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Coast Guard Nabs 2 Smugglers After It Stops Illegal Voyage Near Puerto Rico

SAN JUAN — The Coast Guard returned 10 Haitian migrants to the Dominican Republic between Tuesday and Wednesday, following the interdiction of an illegal voyage in Mona Passage waters near Mona Island.

Two other men, Dominican Republic nationals, are facing federal criminal prosecution in Puerto Rico on migrant smuggling charges. The United States Attorney’s Office for the District of Puerto Rico is leading the prosecution in this case.

The interdiction is the result of ongoing local and federal multi-agency efforts in support of the Caribbean Border Interagency Group CBIG.

“For those considering taking part in an illegal migrant voyage across the Mona Passage, don’t take to the sea,” said Capt. Gregory H. Magee, Coast Guard Sector San Juan commander.  “You will be repatriated and returned to your country of origin or could even face possible prosecution.  This is a dangerous and perilous voyage, and it is just not worth placing your life in the hands of smugglers who have no regard for your safety or well-being.  These voyages most often take place in dangerous sea states, aboard grossly overloaded and unseaworthy vessels that have no lifesaving equipment.”

During a routine patrol of the Mona Passage Sunday, the crew of a Customs and Border Protection CBP Marine Enforcement Aircraft detected a suspect illegal migrant vessel voyage, approximately five nautical miles west of Mona Island, Puerto Rico. Coast Guard watchstanders in Sector San Juan diverted the Coast Guard Cutter Richard Dixon that arrived on-scene and stopped the 25-foot makeshift boat. The vessel was transporting nine men and three females, including two adult women and a 15-year-old minor. The crew of cutter Richard Dixon safely embarked the migrants and later transferred them to the Coast Guard Cutter Joseph Tezanos.

Once aboard a Coast Guard cutter, all migrants received food, water, shelter, and basic medical attention. Throughout the interdiction Coast Guard crewmembers were equipped with Personal Protective Equipment to minimize potential exposure to any possible case of COVID-19. No migrants were reported to have any COVID-19 related symptoms.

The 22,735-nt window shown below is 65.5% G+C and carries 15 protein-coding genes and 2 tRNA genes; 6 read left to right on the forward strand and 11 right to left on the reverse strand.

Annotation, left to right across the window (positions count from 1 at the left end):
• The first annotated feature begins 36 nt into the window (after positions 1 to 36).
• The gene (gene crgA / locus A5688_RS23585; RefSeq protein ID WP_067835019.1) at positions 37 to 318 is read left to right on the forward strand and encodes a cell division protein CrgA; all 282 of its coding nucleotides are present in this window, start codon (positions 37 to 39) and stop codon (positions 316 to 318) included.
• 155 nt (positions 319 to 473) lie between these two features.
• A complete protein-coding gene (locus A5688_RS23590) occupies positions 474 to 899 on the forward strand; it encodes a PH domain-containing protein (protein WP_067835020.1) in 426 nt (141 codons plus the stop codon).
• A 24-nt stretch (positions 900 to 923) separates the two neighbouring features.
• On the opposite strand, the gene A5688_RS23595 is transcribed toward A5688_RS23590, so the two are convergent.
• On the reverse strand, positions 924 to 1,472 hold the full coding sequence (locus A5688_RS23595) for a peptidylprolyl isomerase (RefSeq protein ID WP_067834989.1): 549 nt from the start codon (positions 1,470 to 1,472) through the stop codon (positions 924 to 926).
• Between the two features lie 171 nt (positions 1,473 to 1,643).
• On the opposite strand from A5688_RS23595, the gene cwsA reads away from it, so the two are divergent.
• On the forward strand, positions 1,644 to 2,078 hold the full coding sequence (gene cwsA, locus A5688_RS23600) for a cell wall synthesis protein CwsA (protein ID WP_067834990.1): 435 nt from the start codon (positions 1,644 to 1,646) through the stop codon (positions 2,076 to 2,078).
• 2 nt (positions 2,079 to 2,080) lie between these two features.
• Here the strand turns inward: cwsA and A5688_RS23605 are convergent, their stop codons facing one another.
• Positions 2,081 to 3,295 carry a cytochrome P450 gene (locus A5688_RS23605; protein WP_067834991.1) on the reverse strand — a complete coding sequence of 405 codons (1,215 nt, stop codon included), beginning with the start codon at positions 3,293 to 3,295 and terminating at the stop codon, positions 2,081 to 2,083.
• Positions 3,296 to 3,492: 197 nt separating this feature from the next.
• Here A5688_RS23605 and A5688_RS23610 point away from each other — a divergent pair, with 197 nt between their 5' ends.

Ramey Sector Border Patrol agents in Mayaguez, Puerto Rico received custody of the two suspected smugglers.

Cutters Richard Dixon and Joseph Tezanos are 154-foot fast response cutters homeported in San Juan, Puerto Rico.

CBIG was formally created to unify efforts of the U.S. Customs and Border Protection, the U.S. Coast Guard, U.S. Immigration and Customs Enforcement, the United States Attorney’s Office for the District of Puerto Rico and Puerto Rico Police Joint Forces of Rapid Action, in their common goal of securing the borders of Puerto Rico against illegal migrant and drug smuggling.

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The Author

John McCarthy

John McCarthy

John McCarthy is primarily known for his investigative reporting on the U.S. Virgin Islands. A series of reports beginning in the 1990's revealed that there was everything from coliform bacteria to Cryptosporidium in locally-bottled St. Croix drinking water, according to a then-unpublished University of the Virgin Islands sampling. Another report, following Hurricane Hugo in 1989, cited a Federal Emergency Management Agency (FEMA) confidential overview that said that over 40 percent of the U.S. Virgin Islands public lives below the poverty line. The Virgin Islands Free Press is the only Caribbean news source to regularly incorporate the findings of U.S. Freedom of Information Act requests. John's articles have appeared in the BVI Beacon, St. Croix Avis, San Juan Star and Virgin Islands Daily News. He is the former news director of WSVI-TV Channel 8 on St. Croix.

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